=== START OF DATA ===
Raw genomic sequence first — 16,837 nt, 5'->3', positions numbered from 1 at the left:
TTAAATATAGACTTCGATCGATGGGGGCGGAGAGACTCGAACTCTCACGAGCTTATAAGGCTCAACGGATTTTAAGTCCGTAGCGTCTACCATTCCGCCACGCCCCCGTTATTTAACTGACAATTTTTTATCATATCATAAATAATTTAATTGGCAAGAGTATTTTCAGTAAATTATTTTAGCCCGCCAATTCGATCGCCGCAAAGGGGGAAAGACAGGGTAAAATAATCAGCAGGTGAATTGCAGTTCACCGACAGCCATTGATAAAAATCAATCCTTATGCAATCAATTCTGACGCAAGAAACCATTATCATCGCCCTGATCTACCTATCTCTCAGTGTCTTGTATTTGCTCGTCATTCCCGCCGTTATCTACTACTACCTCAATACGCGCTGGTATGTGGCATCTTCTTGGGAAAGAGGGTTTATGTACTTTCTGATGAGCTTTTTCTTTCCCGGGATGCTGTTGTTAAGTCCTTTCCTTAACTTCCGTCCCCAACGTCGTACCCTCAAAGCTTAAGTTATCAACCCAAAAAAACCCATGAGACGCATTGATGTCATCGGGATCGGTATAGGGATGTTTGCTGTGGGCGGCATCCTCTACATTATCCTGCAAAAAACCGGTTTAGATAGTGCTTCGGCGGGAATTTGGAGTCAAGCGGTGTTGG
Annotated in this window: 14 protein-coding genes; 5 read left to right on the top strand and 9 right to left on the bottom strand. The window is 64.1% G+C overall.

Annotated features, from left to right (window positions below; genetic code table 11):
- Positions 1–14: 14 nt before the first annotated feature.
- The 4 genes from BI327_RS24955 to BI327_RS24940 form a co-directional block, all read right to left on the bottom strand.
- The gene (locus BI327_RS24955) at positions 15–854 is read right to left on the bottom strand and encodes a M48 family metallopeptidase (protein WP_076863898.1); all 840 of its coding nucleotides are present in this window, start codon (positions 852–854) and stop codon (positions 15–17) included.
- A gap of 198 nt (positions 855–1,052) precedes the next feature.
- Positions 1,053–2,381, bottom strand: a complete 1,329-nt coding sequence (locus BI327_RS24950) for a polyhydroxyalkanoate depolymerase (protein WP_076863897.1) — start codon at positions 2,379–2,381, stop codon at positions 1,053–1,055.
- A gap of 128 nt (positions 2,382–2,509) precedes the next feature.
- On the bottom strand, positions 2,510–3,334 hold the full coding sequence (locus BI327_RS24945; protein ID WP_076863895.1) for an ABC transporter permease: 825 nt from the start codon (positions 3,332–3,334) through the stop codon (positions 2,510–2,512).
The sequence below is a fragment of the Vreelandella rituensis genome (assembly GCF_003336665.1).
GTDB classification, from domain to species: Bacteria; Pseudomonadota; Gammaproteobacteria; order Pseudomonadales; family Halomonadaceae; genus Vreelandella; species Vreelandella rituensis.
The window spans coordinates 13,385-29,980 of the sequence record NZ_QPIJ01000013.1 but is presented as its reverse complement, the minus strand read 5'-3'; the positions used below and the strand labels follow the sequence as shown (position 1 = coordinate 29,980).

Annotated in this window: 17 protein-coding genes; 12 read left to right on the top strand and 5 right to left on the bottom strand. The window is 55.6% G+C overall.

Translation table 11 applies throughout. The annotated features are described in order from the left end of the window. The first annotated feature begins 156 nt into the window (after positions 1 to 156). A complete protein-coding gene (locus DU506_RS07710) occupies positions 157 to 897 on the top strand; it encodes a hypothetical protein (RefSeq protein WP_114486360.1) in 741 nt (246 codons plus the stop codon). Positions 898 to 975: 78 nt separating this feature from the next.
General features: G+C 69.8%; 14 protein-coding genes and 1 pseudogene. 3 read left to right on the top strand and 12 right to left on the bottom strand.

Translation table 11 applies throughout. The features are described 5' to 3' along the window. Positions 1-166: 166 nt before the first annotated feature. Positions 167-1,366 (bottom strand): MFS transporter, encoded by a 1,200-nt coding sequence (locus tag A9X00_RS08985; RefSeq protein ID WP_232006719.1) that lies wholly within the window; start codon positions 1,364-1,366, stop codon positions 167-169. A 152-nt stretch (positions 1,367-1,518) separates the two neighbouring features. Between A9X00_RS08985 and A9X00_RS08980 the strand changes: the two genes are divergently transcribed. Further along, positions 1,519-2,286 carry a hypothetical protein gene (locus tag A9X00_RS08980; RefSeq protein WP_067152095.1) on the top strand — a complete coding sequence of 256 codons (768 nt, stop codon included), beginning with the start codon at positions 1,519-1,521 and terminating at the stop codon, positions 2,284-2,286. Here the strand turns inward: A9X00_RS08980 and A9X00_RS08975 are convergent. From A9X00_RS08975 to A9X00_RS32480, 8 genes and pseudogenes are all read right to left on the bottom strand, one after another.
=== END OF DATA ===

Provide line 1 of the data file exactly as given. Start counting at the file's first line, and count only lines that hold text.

Raw genomic sequence first — 16,837 nt, 5'->3', positions numbered from 1 at the left: